Glacial survival, post-glacial immigration, and a millenium of human impact: On search for a biogeography of Iceland.
Publikation/Tidskrift/Serie: Entomologica Scandinavica. Supplementum
Nummer: Suppl. 64
Dokumenttyp: Artikel i tidskrift
Förlag: Scandinavian Society of Entomology
Northern Europe was capped by ice during Weichsel (Wurm), the maximum of which occurred approximately 18,000 years before present. When in the latter part of the 19(th) century the view of an all-devastating land ice (the tabula rasa hypothesis) was generally adopted by natural scientists, plant biogeographers used a simple model predicting a post-glacial, northwards re-migration of species in continental Europe. Occurrence and distribution of species were the prestige words when the flora and fauna elements of all area were described, and active and passive dispersal by wind, waves and migrating animals were considered. At the turn of the century observations of the distributions of certain plant species in the Scandinavian high mountains did not tally with the accepted tabula rasa and migration hypotheses. As the importance of long-distance dispersal was questioned as a general model to explain the occurrence of species, an alternative hypothesis was proposed that predicted the occurrence of sites (refuges) permitting glacial Survival of species (the refugium hypothesis). As Iceland has been covered by ice - the extent of which is under debate still - and its position in the middle of the Atlantic the occurrence of many species was difficult to explain without resting on the novel hypothesis. The controversy between the Scandinavian advocates of the two alternative hypotheses over time is reflected in the interpretations of field studies focussing oil the occurrence and distribution of the Icelandic biota. Man arrived in Iceland recently, i.e. at the end of the 9(th) century. His appearance and colonization implied that another means of dispersal and establishment of biota had to be considered: man was and,is a conveyor of species to and within the island. Moreover, lie settled, cultivated land, and he and his livestock, often freely grazing, transformed the landscape and affected abundance and distribution of species. To optimize the yield of his farm the farmer made and makes decisions oil a micro-level with bearing upon flora and fauna. But decisions that ultimately affect biota were and are also made on a macro-level e.g. by the Icelandic and foreign Governments (actions against soil erosion, trade barriers, price policy). The context in which decisions are made have to be regarded when we discuss the biogeography of Iceland. Rarely, it is possible to separate the impact of man from that of other agents and to evaluate his effects on the occurrence and distribution of species in most areas. Maybe Iceland is such an area where it would be possible, as man has affected the ecosystems during a rather short period and his doings can be followed in written sources. Such a study requires all integrated scientific approach and is not a matter of a single biologist but a team of skilled scholars and natural scientists.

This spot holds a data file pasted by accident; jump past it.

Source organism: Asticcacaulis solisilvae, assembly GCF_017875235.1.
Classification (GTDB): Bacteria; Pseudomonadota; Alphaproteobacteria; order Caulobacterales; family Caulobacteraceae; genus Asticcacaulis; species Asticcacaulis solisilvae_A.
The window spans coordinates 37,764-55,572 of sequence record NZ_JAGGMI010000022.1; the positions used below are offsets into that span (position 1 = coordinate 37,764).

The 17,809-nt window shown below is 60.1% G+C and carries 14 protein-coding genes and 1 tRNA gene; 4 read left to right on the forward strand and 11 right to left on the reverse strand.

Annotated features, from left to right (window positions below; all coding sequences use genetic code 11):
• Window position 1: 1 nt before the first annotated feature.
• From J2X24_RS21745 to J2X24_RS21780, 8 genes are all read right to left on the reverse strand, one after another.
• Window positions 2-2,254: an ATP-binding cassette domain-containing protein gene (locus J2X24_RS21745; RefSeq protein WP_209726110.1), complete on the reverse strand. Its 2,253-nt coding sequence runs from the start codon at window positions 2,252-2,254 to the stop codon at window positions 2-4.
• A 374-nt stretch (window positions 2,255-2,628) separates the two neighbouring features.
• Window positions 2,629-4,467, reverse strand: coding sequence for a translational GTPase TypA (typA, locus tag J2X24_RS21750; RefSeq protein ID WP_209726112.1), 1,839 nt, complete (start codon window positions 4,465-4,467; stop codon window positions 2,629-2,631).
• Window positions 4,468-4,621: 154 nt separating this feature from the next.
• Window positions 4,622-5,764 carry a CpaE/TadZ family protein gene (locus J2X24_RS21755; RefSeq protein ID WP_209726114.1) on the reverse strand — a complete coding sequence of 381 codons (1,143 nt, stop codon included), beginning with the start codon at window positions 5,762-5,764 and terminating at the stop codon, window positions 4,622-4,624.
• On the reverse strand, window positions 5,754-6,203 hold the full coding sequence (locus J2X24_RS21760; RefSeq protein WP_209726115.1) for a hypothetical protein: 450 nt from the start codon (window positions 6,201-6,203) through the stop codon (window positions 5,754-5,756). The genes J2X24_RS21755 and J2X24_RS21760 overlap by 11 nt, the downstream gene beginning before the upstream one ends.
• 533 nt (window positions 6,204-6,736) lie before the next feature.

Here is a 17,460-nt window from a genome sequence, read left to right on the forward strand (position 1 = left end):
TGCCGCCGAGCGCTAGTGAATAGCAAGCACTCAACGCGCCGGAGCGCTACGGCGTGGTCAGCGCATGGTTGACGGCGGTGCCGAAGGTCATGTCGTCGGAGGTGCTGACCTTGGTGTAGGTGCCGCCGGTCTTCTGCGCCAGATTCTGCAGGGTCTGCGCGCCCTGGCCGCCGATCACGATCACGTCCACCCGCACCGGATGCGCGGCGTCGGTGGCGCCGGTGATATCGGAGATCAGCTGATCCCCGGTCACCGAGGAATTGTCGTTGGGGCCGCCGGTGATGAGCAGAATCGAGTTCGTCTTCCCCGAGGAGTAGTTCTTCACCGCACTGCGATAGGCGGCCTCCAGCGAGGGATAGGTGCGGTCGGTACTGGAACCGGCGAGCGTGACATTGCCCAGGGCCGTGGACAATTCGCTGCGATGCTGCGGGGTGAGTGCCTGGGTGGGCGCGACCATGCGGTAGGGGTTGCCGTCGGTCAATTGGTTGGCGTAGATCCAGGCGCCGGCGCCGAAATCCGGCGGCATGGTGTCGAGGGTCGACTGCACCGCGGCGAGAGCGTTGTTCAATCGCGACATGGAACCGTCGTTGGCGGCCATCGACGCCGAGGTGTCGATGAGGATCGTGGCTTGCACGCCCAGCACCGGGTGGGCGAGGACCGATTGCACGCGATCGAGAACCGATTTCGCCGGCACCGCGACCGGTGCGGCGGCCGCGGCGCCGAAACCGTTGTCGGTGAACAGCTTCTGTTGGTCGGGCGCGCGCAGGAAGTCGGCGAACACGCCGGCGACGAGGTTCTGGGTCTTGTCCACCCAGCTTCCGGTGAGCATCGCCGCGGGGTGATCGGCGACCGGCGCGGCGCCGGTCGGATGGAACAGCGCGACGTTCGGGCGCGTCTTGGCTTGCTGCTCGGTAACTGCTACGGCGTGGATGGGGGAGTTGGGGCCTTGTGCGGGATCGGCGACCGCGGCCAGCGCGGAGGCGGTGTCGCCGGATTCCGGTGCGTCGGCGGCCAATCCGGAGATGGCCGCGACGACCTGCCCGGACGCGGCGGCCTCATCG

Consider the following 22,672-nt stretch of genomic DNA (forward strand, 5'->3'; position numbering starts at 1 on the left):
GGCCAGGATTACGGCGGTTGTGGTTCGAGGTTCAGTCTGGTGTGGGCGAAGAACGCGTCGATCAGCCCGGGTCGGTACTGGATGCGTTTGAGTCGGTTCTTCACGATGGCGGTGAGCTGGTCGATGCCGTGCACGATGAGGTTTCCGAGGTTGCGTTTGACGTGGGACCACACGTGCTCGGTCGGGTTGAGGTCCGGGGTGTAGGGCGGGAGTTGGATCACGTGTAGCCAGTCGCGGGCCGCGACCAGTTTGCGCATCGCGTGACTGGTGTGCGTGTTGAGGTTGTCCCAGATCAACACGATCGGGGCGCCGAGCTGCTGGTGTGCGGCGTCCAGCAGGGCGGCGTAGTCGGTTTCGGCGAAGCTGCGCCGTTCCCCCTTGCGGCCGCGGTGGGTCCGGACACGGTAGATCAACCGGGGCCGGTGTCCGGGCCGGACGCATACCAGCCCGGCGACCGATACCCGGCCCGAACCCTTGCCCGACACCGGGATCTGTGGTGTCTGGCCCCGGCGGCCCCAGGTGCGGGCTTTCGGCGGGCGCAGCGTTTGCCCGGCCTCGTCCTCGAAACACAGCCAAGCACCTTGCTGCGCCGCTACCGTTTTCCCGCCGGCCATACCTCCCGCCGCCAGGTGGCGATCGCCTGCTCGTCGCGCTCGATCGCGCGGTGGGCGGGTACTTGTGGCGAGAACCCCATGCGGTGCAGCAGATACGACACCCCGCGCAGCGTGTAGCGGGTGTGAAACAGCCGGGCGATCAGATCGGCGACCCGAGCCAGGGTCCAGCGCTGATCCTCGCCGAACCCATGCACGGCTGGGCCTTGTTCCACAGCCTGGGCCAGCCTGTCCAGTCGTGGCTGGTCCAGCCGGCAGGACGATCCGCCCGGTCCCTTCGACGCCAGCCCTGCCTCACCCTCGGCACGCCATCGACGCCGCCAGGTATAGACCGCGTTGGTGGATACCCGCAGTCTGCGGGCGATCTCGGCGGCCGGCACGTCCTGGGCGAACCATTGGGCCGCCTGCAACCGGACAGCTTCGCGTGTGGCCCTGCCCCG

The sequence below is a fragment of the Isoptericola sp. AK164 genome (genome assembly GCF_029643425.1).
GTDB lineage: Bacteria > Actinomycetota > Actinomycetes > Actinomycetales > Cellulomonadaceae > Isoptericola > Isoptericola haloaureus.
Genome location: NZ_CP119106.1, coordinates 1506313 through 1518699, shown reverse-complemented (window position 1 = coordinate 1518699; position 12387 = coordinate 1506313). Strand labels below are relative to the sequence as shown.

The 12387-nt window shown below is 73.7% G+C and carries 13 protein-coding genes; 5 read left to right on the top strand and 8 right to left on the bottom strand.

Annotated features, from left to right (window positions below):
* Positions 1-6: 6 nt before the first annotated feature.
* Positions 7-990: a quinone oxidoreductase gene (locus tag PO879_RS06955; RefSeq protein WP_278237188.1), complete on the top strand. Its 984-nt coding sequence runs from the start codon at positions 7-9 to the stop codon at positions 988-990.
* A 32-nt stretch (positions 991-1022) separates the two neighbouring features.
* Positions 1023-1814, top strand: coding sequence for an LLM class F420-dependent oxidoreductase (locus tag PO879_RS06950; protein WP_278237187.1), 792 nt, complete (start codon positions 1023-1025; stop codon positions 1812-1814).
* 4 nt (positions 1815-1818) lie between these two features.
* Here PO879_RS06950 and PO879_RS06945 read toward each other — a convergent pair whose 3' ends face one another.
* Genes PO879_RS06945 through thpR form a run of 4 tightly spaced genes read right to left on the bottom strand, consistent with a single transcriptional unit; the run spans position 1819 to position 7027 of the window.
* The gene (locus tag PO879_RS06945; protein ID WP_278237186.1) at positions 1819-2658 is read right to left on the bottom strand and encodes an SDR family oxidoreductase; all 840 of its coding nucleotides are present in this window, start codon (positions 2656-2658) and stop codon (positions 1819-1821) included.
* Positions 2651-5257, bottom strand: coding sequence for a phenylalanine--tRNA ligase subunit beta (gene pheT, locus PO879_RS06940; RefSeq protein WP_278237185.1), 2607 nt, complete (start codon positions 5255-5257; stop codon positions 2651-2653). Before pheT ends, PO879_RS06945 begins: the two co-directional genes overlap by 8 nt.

- Biological Sciences
- ISSN: 0105-3574